What will digitalisation of bulk shipping look like? (Part 1)
Digitalisation is a hot discussion topic of today, and what’s on everyone’s lips, is how will it impact shipping? Digital developments will provide opportunities and benefits but the industry-wide digital transition will take time. Here is an attempt at answering a few common questions:
In general what are the biggest challenges in the bulk segment currently?
The bulk segment was navigating its way out of the doldrums towards the end of 2018 with positive cash flows. The recovery was triggered by a healthy growth in demand. However, the situation has dramatically changed since. Throughout 2019 the impact of trade wars was being felt with diminished trade flows between the United States and China, leading to a slowdown in global GDP growth. The uncertainty has impacted investments, manufacturing and shipping.
The final blow was received by the outbreak of Corona virus, the impact of which was felt from early 2020. Several manufacturers in China were instructed to shut down their processes to minimize the virus spread. Ocean-going vessels to and from China have been reduced to minimise the spread of the virus while China remains the pillar of the global entwined supply chain.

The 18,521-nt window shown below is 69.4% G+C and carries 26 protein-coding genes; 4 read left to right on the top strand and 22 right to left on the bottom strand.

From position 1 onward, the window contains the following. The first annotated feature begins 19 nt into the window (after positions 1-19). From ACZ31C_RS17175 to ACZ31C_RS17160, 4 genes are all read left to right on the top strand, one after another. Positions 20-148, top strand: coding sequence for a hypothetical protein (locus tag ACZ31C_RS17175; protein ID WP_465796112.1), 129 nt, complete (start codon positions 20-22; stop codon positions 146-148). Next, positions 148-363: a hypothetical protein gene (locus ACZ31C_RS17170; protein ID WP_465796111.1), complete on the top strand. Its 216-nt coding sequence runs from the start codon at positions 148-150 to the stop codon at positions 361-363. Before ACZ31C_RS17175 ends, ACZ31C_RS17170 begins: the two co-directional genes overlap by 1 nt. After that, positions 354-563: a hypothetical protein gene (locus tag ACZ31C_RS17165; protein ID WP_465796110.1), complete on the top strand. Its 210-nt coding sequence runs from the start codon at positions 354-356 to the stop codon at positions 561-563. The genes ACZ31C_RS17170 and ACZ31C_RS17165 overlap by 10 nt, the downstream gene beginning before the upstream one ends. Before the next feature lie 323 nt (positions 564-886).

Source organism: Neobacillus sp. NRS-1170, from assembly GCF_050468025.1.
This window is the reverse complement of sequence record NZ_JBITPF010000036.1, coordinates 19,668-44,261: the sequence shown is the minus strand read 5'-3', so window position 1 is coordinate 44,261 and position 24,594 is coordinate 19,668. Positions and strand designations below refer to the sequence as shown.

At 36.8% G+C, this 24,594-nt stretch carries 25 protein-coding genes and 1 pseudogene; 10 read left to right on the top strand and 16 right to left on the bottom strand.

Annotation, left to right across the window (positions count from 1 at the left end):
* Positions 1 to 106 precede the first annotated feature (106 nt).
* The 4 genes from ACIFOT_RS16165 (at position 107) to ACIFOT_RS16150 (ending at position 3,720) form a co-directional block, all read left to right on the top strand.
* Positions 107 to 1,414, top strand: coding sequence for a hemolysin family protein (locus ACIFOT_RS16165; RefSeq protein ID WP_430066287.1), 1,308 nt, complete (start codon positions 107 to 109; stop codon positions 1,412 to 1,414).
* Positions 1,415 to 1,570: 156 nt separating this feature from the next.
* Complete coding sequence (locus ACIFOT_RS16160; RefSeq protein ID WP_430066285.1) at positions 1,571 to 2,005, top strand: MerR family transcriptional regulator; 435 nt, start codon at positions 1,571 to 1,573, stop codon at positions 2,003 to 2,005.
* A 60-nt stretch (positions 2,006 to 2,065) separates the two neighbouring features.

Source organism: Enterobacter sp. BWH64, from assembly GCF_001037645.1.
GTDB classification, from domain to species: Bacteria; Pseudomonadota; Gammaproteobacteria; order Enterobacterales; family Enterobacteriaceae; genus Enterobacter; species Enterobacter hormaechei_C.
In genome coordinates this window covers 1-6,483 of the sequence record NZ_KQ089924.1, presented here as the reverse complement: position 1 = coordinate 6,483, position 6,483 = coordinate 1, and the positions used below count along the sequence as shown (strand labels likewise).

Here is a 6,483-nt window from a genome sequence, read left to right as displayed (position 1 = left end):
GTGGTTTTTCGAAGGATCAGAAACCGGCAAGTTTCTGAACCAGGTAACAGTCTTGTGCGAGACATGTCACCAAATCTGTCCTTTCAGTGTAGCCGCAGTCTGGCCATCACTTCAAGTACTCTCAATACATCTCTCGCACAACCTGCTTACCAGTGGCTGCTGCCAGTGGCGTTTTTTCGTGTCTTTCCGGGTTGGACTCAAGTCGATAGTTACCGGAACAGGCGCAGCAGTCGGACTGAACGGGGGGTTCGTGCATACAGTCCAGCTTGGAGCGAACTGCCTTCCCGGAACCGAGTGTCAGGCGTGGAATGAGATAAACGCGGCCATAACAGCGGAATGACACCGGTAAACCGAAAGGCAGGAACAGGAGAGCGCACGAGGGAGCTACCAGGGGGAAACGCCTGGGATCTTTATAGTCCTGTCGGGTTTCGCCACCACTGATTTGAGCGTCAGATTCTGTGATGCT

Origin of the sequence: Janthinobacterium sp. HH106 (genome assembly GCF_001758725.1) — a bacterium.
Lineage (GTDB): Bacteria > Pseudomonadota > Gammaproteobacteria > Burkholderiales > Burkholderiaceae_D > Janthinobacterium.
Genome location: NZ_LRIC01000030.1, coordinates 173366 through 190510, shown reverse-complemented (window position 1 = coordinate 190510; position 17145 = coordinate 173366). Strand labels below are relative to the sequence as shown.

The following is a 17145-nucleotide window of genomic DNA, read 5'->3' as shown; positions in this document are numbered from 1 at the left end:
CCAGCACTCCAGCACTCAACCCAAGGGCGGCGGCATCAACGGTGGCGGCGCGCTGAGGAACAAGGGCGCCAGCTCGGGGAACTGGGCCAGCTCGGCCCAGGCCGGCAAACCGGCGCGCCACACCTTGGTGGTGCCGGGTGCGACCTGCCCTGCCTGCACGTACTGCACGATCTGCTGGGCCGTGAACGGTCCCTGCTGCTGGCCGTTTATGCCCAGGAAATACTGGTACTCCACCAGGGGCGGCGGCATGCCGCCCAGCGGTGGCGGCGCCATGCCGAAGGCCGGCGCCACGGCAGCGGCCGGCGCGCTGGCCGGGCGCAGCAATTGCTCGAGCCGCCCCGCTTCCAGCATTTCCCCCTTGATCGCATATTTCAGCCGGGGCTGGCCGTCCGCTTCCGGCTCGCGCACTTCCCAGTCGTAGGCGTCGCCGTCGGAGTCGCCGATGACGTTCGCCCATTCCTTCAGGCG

Natural disease manifestations at a global scale of course cannot be predicted in advance and neither can trade wars be foretold early enough. However, there is a more fundamental challenge and inherent problem within the bulk cargo segment, which involves the lack of visibility across the bulk supply-chain and the almost nonexistence of capability for accurate forecasting, not just in routine trade operations but also when such untoward and unexpected events occur.
What kind of solutions do we see solving this problem?
The lack of visibility and the ability to forecast mining or production of bulk raw materials, manufacturing, trade and transportation can be solved to a great degree by digitalisation. A range of point solutions have blossomed to solve specific pain points or generally increase efficiency in targeted areas.
What the industry urgently needs is that the point solutions rather than act as watertight compartmentalised entities addressing specific issues, they proactively communicate and interact with each other across the bulk supply chain. This will also inevitably eliminate the plethora of entities that act as unnecessary gatekeepers of information, that thrive on the lack of transparency, without adding significantly to the value chain of bulk transportation.
Hence technology solutions should be open to receiving and sharing information that will improve the bulk supply-chain as a whole.
How do you see digitalisation changing the industry?
Digitalisation continues to change the industry in many ways. It began with equipping vessels with sensors, devices and equipment that produced digital data. Ashore it meant almost all activity of a repetitive nature is automated and computerised. This ensures that everything that is in physical format is converted into a digital one. Digitalisation allows leveraging this process improvement into business competitiveness and enables exploring new business models in the industry.